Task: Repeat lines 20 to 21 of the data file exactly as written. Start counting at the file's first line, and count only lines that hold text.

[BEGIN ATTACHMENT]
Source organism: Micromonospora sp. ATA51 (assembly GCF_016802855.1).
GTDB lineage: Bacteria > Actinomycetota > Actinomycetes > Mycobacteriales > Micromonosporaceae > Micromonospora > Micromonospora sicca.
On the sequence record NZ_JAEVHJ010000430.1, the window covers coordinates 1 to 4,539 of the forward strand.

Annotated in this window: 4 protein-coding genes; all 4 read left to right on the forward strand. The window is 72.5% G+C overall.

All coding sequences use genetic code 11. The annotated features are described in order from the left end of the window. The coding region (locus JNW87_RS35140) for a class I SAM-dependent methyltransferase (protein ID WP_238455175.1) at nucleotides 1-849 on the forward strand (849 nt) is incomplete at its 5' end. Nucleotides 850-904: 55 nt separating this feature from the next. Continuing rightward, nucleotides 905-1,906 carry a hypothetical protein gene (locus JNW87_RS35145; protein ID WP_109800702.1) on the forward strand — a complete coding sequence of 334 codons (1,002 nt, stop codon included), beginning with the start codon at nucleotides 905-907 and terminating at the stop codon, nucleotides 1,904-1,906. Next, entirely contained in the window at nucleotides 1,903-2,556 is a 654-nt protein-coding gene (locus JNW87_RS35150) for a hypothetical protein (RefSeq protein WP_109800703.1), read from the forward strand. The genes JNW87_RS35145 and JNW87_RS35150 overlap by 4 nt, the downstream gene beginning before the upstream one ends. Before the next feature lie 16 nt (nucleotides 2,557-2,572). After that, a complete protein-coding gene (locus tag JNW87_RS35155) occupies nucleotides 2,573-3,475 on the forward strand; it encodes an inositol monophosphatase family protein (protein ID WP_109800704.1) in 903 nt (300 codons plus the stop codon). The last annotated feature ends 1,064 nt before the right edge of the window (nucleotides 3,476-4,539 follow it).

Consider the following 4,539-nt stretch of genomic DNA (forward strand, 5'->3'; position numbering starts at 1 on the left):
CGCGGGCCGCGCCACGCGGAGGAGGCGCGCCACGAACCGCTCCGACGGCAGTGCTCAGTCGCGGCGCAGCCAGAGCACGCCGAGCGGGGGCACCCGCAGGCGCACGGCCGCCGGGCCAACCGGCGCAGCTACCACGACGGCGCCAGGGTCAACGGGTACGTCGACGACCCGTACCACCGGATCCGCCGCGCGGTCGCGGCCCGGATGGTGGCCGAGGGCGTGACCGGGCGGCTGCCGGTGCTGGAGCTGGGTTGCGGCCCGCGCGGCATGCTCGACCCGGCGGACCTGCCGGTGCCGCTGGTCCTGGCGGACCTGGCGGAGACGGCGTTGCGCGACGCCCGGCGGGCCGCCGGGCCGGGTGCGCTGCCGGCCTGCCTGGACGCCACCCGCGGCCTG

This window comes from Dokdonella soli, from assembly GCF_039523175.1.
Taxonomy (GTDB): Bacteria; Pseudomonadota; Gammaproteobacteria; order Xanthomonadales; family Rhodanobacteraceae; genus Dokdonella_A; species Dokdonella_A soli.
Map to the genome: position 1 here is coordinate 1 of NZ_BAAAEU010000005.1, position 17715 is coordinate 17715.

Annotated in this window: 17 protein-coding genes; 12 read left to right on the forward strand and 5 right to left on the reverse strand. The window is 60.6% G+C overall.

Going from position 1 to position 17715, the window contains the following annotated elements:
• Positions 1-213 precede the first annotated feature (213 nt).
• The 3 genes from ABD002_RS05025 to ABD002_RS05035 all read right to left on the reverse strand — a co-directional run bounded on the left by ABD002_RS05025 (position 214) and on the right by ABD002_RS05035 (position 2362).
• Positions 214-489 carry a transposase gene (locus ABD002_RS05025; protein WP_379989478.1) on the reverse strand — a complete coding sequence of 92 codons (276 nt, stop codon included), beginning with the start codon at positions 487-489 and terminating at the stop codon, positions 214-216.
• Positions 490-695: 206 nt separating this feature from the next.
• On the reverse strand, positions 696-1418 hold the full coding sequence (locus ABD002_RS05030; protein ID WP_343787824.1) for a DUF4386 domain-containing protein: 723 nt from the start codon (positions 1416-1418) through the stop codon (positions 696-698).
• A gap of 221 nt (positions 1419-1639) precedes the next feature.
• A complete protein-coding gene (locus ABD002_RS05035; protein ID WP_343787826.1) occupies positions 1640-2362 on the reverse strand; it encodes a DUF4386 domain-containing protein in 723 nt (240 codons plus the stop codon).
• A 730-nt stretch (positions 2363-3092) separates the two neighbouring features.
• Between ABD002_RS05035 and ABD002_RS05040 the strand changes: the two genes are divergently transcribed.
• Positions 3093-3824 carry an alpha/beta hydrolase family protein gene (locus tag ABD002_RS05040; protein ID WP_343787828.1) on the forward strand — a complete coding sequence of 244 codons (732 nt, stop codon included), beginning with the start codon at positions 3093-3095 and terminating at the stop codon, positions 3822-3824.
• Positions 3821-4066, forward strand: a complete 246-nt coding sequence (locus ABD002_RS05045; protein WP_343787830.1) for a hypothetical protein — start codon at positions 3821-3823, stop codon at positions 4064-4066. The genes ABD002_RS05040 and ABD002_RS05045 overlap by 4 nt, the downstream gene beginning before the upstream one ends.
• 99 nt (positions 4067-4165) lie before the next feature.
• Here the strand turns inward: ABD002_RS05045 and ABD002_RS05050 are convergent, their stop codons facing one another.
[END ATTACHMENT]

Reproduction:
• A 730-nt stretch (positions 2363-3092) separates the two neighbouring features.
• Between ABD002_RS05035 and ABD002_RS05040 the strand changes: the two genes are divergently transcribed.